Reginald Claypoole Vanderbilt
Birthday: January 14, 1880
Died At Age: 45
Sun Sign: Capricorn
Also Known As: Reggie
Born in: Staten Island, New York City, New York, United States
Famous as: Millionaire, Equestrian
Spouse/Ex-: Cathleen Neilson (m. 1903; div. 1920), Gloria Morgan Vanderbilt (m. 1923; his death 1925)
father: Cornelius Vanderbilt II
mother: Alice Claypoole Gwynne Vanderbilt
siblings: Alfred Gwynne Vanderbilt, Alice Gwynne Vanderbilt, Cornelius Vanderbilt III, Gertrude Vanderbilt, Gladys Moore Vanderbilt, Reginald Claypoole Vanderbilt, William Henry Vanderbilt II
children: Cathleen Vanderbilt Gloria Vanderbilt
Died on: September 4, 1925
City: New York City, Staten Island, New York
U.S. State: New Yorkers
education: Yale University (dropped out)
Reginald Claypoole Vanderbilt was an American millionaire and one of the leading equestrians of the country. He was a fourth generation member of the Vanderbilt family, also known as the American Royalty for their multimillion dollar railroad business started by his great grandfather Cornelius "Commodore" Vanderbilt. Reginald himself was a renowned horseman and founded a number of equestrian organizations. He was the president of the National Horseshow association of America and the American Hackney Horse Society. During his lifetime, he had been known for his luxurious lifestyle, and in the decades following his death, he came to be known as the father of famous fashion designer Gloria Vanderbilt. He is the maternal grandfather of Anderson Hays Cooper, a CNN television news anchor and the most famous descendant of the Vanderbilt family in the current times.
The Meteoric Rise to Stardom
While most members of the Vanderbilt family were famous for their family fortune built by patriarch Commodore Cornelius Vanderbilt, Reginald Claypoole Vanderbilt did not pursue a business career. In his teenage days, he was a successful sportsman and a noted polo player. He had attended Yale University following his brothers, but dropped out after two years without completing graduation. Rather, he earned a reputation for dissipation. While he turned to gambling at racecourses, he also became interested in the equestrian industry. He started to frequent various horse-riding clubs and also became an organizer for the National Horseshow association of America. During his short lifetime, he founded a number of equestrian organizations, of which, he was also the president.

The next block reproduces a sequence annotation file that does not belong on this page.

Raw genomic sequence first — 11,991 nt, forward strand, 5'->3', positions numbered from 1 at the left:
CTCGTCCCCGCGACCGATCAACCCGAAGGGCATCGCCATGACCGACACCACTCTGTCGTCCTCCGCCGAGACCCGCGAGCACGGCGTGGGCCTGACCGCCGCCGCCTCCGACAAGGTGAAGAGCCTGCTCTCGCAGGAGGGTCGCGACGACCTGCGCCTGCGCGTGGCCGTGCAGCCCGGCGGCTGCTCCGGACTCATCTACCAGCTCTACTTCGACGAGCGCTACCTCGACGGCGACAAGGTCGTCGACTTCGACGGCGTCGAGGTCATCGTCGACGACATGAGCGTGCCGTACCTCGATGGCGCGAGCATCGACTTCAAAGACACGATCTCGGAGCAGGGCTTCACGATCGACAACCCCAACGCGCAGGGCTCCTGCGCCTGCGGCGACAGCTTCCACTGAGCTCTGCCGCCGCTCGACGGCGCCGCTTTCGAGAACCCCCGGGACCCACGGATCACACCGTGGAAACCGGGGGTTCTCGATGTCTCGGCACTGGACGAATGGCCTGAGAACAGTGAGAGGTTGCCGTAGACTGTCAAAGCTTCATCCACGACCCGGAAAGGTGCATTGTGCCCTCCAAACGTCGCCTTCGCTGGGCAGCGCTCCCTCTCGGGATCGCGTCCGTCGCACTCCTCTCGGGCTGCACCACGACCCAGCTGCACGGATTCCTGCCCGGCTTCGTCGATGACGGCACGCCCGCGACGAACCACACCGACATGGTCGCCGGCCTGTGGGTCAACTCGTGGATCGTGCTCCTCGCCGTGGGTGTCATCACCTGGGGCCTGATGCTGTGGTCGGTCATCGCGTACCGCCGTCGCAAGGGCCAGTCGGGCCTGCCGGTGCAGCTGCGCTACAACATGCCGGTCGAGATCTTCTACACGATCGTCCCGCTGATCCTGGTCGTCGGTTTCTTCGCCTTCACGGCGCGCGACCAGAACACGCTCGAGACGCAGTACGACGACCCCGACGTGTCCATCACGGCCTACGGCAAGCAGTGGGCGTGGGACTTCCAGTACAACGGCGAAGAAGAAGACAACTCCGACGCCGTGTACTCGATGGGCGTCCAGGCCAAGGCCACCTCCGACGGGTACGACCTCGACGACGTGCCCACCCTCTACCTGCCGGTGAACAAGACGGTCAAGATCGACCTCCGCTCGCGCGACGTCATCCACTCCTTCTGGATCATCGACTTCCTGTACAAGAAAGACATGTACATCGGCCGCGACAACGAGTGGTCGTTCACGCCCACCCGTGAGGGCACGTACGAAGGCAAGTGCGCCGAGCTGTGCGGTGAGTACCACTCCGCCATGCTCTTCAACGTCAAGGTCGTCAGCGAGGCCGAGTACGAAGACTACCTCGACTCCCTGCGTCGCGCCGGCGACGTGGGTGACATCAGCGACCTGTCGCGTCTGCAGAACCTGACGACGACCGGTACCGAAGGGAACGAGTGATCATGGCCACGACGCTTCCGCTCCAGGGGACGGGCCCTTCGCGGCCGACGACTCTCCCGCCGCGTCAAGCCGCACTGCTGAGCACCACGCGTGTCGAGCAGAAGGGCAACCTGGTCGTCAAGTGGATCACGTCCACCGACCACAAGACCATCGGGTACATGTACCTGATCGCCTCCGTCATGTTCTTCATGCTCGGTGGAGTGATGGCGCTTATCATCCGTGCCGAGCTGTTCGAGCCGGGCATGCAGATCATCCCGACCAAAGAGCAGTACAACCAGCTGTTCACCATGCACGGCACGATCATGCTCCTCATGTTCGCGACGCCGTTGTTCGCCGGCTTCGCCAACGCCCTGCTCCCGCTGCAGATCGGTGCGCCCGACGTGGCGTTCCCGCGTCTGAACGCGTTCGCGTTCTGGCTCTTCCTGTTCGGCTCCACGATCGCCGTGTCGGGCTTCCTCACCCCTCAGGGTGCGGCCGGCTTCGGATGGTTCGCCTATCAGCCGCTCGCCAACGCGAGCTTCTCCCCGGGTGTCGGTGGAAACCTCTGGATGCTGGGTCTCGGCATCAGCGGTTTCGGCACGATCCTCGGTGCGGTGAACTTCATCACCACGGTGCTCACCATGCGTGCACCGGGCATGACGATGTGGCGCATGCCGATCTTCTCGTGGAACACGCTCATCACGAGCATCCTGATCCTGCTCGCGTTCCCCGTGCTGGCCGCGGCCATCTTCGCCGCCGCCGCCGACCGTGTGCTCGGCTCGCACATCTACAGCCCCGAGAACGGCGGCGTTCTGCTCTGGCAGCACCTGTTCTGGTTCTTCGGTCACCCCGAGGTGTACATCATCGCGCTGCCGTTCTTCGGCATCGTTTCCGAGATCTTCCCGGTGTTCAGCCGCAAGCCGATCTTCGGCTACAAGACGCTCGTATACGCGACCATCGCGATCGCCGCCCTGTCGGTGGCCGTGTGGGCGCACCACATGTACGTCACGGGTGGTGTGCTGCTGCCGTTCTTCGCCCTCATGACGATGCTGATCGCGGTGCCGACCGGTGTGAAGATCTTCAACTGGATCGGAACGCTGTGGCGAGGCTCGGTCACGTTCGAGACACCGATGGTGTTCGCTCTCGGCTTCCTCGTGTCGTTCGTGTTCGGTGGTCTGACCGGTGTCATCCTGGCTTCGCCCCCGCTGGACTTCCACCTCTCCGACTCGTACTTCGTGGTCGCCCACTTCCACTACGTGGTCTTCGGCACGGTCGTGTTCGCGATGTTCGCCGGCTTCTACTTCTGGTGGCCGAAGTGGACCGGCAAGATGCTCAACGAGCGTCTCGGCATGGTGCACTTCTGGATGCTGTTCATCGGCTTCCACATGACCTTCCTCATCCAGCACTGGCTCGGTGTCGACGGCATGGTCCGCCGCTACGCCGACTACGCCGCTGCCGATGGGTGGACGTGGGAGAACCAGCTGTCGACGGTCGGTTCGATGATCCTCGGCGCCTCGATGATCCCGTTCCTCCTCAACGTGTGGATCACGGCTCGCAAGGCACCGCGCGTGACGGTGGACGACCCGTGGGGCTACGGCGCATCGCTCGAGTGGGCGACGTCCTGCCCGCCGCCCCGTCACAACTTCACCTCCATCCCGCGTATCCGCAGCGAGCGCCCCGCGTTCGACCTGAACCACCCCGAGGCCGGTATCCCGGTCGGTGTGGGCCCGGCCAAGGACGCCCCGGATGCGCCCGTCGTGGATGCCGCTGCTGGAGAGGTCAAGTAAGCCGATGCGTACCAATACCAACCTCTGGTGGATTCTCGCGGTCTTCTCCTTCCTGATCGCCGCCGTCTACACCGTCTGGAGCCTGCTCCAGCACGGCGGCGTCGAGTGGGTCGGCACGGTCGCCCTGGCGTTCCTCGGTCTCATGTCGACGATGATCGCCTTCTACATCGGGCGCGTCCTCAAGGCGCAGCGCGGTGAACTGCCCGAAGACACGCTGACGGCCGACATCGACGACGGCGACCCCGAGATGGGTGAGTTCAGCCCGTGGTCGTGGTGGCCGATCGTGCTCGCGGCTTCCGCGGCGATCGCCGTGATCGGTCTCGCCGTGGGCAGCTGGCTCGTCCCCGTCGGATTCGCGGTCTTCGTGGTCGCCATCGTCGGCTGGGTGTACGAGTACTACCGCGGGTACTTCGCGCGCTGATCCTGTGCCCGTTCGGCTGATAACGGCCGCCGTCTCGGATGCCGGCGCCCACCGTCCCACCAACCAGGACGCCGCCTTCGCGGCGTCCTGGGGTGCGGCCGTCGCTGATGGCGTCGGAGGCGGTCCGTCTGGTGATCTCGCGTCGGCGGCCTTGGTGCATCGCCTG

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Controversies & Scandals
Reginald Claypoole Vanderbilt, the most famous fourth generation Vanderbilt, remained in the news for about a decade after his death due to the much publicized court battle over his daughter Gloria's custody. Vanderbilt, who had squandered much of his fortune through gambling and drinking, had left a $2.5 million trust for his daughter Gloria. His wife, Gloria Morgan, took care of the child initially, sometimes leaving her in the care of her aunts during her travels. Due to Gloria Morgan’s young age, and a dispute over her actual birth year, she was considered by some as a minor herself, requiring a guardian. The Vanderbilt family came to believe that she had a bad influence on young Gloria and started a custody battle in 1934. The news made national headlines and became a sensational plot for tabloid stories involving the 'Poor Little Rich Girl' Gloria. Eventually, Reginald's sister, Gertrude Vanderbilt Whitney, won the custody of his 10-year-old daughter.
Reginald "Reggie" Claypoole Vanderbilt was born on January 15, 1880 on Staten Island, New York. His father, Cornelius Vanderbilt II, a member of the prominent Vanderbilt family, was an American socialite, and businessman. His mother, Alice Claypoole Gwynne Vanderbilt, reigned as the matriarch of the Vanderbilt family for over 60 years. His father, the favorite grandson of one of America's richest business magnets Commodore Cornelius Vanderbilt, had inherited and maintained the family business, New York Central Railroad. However, after he died of a cerebral hemorrhage on September 12, 1899, his brother William Kissam Vanderbilt took over the leadership of the family. Known for his philanthropy, he donated large amounts of money to various universities and helped to built tenement houses in New York City with a $1 million donation. As such, the family wealth reduced considerably in the fourth generation.
Reginald was the sixth of his seven siblings, of which the eldest two did not survive to reach adulthood. The third child of his parents, Cornelius "Neily" Vanderbilt III, was disinherited by his father for marrying Grace Graham Wilson without his approval. Alfred Gwynne Vanderbilt, the fifth child of his parents, inherited most of the fortune, while the rest was divided among Reginald and his two sisters. He inherited $10 million from his father at the age of 21, and in 1915, he inherited $5 million from his brother Alfred who died aboard the RMS 'Lusitania'.
Reginald married Cathleen Neilson in 1903 and together they had a daughter named Cathleen Vanderbilt. After a few years of separation, the couple divorced in April 1920, following which his first wife married again in January 1921. He also got married a second time on March 6, 1923, to Gloria Morgan, a Swiss-born American socialite. The couple had a daughter named Gloria Laura Vanderbilt who was born on February 20, 1924. On September 4, 1925, Reginald died of liver failure due to alcohol abuse at his country home, Sandy Point Farm, in Portsmouth, Rhode Island. He was interred at the Vanderbilt family vault in the Moravian Cemetery at New Dorp on Staten Island, New York. Known as an avid gambler and a playboy, he squandered most of his fortune, leaving only a $5 million trust to be divided between his two daughters.